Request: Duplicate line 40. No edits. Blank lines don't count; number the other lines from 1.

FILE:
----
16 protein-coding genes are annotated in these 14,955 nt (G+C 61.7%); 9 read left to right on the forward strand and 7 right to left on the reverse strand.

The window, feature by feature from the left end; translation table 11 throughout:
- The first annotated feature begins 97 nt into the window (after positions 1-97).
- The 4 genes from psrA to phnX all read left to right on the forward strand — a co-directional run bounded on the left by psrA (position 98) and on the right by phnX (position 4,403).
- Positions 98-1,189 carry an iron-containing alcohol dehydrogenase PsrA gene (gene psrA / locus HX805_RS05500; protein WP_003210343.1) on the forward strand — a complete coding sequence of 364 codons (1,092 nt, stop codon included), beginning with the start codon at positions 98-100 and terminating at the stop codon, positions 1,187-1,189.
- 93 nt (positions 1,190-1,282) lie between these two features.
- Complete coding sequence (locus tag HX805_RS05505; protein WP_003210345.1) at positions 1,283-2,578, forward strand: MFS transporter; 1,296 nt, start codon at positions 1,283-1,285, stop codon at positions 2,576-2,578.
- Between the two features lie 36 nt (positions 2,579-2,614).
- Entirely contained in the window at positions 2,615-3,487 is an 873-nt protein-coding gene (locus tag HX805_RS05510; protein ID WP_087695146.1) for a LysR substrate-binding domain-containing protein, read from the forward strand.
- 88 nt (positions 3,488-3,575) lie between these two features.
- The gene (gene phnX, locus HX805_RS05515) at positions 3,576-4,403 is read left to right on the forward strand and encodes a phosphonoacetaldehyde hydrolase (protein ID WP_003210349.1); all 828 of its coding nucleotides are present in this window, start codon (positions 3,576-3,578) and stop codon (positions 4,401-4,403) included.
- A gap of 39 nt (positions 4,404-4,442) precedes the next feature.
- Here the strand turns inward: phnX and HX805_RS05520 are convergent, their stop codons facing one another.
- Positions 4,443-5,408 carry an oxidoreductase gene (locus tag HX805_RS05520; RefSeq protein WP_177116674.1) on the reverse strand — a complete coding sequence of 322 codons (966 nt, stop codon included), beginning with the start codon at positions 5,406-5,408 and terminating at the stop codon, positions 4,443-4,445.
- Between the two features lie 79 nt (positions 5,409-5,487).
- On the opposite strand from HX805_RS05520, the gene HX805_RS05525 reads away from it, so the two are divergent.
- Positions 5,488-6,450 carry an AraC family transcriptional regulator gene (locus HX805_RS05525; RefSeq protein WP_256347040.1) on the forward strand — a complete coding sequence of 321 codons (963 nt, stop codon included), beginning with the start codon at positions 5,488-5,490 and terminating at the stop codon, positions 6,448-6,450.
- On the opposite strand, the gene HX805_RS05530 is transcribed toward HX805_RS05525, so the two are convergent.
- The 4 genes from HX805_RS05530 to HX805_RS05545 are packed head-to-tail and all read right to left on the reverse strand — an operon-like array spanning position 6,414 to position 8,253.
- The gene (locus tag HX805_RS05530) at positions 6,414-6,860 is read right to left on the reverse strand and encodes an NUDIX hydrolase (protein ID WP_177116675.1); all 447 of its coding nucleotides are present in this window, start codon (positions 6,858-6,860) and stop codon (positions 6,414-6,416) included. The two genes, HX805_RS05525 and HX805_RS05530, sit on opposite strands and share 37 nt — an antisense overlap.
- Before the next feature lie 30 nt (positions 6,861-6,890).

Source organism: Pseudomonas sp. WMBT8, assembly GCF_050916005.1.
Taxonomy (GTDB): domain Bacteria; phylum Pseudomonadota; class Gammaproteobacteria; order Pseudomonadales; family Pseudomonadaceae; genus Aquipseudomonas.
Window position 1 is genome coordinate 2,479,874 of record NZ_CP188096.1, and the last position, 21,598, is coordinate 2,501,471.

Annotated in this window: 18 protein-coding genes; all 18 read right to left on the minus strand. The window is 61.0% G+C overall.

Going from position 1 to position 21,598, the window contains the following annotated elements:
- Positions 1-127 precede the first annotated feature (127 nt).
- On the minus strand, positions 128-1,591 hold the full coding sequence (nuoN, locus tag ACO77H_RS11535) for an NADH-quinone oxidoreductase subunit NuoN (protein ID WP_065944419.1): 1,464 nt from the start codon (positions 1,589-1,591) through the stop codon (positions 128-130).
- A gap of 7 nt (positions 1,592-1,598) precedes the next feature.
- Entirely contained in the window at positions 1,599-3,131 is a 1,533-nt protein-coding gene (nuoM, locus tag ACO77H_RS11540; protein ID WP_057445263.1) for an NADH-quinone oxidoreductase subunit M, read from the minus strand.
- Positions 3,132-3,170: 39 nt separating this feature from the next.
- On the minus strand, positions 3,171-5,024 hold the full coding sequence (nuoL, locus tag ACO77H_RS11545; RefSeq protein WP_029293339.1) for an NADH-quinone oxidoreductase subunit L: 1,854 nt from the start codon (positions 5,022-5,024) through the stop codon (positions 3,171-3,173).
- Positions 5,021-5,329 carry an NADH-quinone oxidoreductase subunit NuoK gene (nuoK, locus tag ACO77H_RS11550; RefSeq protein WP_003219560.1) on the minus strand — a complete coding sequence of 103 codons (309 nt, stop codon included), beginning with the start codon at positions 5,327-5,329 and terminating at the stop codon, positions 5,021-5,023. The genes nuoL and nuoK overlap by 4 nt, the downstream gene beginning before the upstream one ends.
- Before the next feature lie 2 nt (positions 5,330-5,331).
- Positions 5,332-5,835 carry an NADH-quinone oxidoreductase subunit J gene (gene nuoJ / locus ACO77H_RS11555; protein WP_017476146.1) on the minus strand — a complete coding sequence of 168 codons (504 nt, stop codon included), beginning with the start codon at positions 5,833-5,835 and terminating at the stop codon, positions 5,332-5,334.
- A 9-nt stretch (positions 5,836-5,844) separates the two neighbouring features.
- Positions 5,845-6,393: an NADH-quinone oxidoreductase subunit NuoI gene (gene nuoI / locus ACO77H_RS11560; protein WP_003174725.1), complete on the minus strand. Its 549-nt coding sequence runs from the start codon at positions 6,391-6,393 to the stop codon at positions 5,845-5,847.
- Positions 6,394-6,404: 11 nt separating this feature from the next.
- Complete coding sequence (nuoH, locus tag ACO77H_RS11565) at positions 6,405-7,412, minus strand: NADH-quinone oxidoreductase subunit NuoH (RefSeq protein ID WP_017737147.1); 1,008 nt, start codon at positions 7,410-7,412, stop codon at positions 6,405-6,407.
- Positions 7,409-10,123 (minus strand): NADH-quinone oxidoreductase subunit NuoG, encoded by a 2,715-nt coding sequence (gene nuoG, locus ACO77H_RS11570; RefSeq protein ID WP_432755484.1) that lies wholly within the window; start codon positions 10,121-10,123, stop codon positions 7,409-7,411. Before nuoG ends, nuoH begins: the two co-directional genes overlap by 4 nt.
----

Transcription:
- Positions 7,409-10,123 (minus strand): NADH-quinone oxidoreductase subunit NuoG, encoded by a 2,715-nt coding sequence (gene nuoG, locus ACO77H_RS11570; RefSeq protein ID WP_432755484.1) that lies wholly within the window; start codon positions 10,121-10,123, stop codon positions 7,409-7,411. Before nuoG ends, nuoH begins: the two co-directional genes overlap by 4 nt.